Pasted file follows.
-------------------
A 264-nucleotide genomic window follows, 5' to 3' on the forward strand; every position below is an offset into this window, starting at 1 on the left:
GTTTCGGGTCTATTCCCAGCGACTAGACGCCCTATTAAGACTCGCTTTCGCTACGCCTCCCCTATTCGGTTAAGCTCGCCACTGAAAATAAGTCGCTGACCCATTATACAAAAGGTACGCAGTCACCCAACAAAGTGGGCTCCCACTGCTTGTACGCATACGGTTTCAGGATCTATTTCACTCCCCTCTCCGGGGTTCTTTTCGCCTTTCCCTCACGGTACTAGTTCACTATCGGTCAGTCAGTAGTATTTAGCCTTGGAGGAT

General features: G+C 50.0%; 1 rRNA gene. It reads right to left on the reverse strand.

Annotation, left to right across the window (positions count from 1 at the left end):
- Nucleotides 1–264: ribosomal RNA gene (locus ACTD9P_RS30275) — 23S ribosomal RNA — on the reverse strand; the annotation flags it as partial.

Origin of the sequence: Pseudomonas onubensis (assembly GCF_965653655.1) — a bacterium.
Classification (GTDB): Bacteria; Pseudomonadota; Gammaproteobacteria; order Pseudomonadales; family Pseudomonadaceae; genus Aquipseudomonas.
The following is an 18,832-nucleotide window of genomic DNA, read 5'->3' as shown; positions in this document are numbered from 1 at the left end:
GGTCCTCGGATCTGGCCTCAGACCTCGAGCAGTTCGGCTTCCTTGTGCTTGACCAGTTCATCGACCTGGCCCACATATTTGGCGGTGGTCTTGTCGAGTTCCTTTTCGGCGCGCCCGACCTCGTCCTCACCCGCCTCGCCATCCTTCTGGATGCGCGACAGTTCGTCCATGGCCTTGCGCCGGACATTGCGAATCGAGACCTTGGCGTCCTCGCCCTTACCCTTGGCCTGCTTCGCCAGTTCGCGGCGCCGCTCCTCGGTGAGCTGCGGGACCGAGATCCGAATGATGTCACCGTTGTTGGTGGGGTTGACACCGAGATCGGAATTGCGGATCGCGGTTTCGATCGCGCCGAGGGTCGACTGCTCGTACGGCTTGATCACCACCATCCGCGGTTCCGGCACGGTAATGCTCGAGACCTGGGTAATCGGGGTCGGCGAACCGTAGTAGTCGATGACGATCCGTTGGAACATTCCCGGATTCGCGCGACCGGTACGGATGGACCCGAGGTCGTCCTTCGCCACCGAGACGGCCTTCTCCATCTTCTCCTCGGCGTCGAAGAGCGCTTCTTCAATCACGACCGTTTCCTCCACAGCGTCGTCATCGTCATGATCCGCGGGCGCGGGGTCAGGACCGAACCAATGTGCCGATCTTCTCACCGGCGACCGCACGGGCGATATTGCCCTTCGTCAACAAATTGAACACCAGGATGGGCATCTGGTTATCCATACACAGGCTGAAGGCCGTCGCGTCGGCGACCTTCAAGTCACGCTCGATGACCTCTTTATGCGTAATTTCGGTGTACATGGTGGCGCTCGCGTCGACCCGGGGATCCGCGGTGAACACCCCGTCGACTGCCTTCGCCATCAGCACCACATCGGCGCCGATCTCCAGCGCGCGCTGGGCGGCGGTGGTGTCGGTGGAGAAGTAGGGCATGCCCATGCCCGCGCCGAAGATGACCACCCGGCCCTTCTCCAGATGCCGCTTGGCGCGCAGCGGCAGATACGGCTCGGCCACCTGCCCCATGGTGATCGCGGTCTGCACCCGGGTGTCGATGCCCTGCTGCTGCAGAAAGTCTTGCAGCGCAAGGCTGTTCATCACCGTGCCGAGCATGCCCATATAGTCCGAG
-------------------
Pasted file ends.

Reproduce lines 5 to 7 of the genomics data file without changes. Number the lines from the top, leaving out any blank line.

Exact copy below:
- Nucleotides 1–264: ribosomal RNA gene (locus ACTD9P_RS30275) — 23S ribosomal RNA — on the reverse strand; the annotation flags it as partial.

Origin of the sequence: Pseudomonas onubensis (assembly GCF_965653655.1) — a bacterium.
Classification (GTDB): Bacteria; Pseudomonadota; Gammaproteobacteria; order Pseudomonadales; family Pseudomonadaceae; genus Aquipseudomonas.